Milan sign a settlement agreement with UEFA’s CFCB First Chamber, are fined €2m for a breach of Financial Fair Play

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UEFA logo at the organization’s headquarters in Nyon on April 13, 2018. (Photo by FABRICE COFFRINI/AFP via Getty Images)

UEFA has announced today that 8 clubs, including Milan, have gone into settlement agreements with them; the Rossoneri: “The decision of UEFA testifies to the validity of the strategic vision that guides the work of ours.”

Milan have been working in recent years to improve the sporting and commercial results of the club, all while trying to stay within the parameters of UEFA’s FFP.

A press release on UEFA’s website reads:

Today, UEFA announced that it has reached an agreement with 8 clubs who are in breach of the Financial Fair Play. One of the 8 clubs is Milan, and they are there alongside Inter and Juventus.

The Club Financial Control Body (CFCB) First Chamber, chaired by Sunil Gulati, announced today a series of decisions involving clubs that participated in the 2021/22 UEFA club competitions.

The CFCB First Chamber found that AC Milan (ITA), AS Monaco (FRA), AS Roma (ITA), Beşiktaş JK (TUR), FC Internazionale Milano (ITA), Juventus (ITA), Olympique de Marseille (FRA) and Paris Saint-Germain (FRA) did not comply with the break-even requirement.

Ivan Gazidis, Frederic Massara and Paolo Maldini before Marseille-Milan at Stade Vélodrome on July 31, 2022. (@acmilan.com)

The analysis covered the financial years 2018, 2019, 2020, 2021 and 2022. Financial years 2020 and 2021 were subject to the Covid emergency measures aimed at neutralising the adverse impact of the pandemic. Under these measures, financial years 2020 and 2021 were assessed as one single period and clubs were allowed specific covid-19 adjustments, and to average the combined deficit of 2020 and 2021. Further information on the emergency measures can be found here.

These eight clubs agreed to financial contributions of €172 million. These amounts will be withheld from any revenues these clubs earn from participating in UEFA club competitions or paid directly. Of this amount, €26 million (15%) shall be paid in full while the remaining balance of €146 million (85%) is conditional depending on these clubs’ compliance with the targets stated in the respective settlement agreement.

The details are as follows:

ClubTotal amountUnconditional amount
AS Monaco (FRA)€2 million€0.3 million
Olympique de Marseille (FRA)€2 million€0.3 million
Beşiktaş JK (TUR)€4 million€0.6 million
AC Milan (ITA)€15 million€2.0 million
Juventus (ITA)€23 million€3.5 million
FC Internazionale Milano (ITA)€26 million€4.0 million
AS Roma (ITA)€35 million€5.0 million
Paris Saint-Germain (FRA)€65 million€10.0 million

The settlement agreement framework is identical for all clubs. Settlement agreements cover either a 3-year or a 4-year period. Their aim is to accompany clubs through the transitional period between the “old” Club licensing and Financial Fair Play Regulations – Edition 2018 and the newly approved Club Licensing and Financial Sustainability Regulations – Edition 2022 (CL&FS) that will be implemented in a staged approach as from financial year 2023. The clubs’ objective is therefore to fully comply with the stability requirements (i.e. the football earnings rule), as defined in the UEFA Club Licensing and Financial Sustainability Regulations – Edition 2022 at the end of the Settlement agreement.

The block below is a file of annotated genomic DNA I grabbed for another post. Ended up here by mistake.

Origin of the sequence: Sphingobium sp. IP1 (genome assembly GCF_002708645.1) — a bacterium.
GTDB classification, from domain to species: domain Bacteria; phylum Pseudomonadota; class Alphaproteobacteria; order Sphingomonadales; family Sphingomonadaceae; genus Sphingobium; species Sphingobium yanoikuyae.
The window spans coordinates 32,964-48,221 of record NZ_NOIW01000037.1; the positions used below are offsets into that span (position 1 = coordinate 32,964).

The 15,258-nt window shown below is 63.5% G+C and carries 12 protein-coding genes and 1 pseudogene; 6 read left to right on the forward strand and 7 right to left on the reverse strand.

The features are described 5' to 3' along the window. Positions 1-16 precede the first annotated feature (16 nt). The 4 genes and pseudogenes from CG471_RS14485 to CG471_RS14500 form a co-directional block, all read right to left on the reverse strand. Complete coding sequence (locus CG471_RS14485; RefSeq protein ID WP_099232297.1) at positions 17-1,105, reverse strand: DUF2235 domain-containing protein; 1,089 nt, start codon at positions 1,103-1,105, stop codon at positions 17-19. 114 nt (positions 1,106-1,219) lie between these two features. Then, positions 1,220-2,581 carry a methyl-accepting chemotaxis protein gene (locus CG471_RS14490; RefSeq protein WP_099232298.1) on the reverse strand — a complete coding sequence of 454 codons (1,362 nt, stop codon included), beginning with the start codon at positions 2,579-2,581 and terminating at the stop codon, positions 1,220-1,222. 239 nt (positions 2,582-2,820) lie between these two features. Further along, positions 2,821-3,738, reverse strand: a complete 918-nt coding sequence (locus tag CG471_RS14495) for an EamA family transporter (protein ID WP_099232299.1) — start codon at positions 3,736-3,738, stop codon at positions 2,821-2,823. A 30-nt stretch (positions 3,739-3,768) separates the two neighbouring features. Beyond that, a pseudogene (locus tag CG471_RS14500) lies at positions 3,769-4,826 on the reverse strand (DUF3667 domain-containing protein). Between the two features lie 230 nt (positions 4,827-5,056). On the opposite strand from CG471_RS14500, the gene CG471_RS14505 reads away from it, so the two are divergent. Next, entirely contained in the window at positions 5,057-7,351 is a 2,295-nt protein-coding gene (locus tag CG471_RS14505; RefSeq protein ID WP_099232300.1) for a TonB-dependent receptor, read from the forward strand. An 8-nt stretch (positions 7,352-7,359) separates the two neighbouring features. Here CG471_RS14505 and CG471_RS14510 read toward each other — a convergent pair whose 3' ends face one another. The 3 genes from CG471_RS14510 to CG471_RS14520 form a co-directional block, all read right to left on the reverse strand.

Under the 3-year settlement agreement, clubs agree to comply with the football earning rule during the 2025/26 season. They undertake to reach intermediate annual targets, and to the application of conditional financial and sporting measures should these targets not be met.

The 4-year settlement agreement differs in that it provides one additional season to comply with the football earnings rule but includes unconditional sporting restrictions on the registration of new players applicable as from 2022/23 season. AS Roma and FC Internazionale Milano opted for a 4-year settlement agreement while all other clubs opted for a 3-year period. Further details on the settlement agreements can be found here and here.

Stadio San Siro before Milan-Udinese at on August 13, 2022. (@acmilan.com)

Therefore, Milan will pay €2 million of fine and €13 million if they fail to meet the parameters of the settlement agreement. The Club reacted to UEFA’s decision through a press statement: “The decision of UEFA’s Club Financial Control Body testifies to the validity of the strategic vision that guides the work of our Club.

“We will continue with confidence in the virtuous path towards financial sustainability, in line with the indications of the FFP, committing ourselves with discipline and constancy to achieve the perfect balance and synergy between sporting and financial results: a goal that the whole world of football should continue to pursue.”

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Deku

Let Nottingham, Leeds, Aston Villa and Everton sign players while spending over 150M and fine Italian giants who already have financial problems. good job UEFA, fairness has been preserved.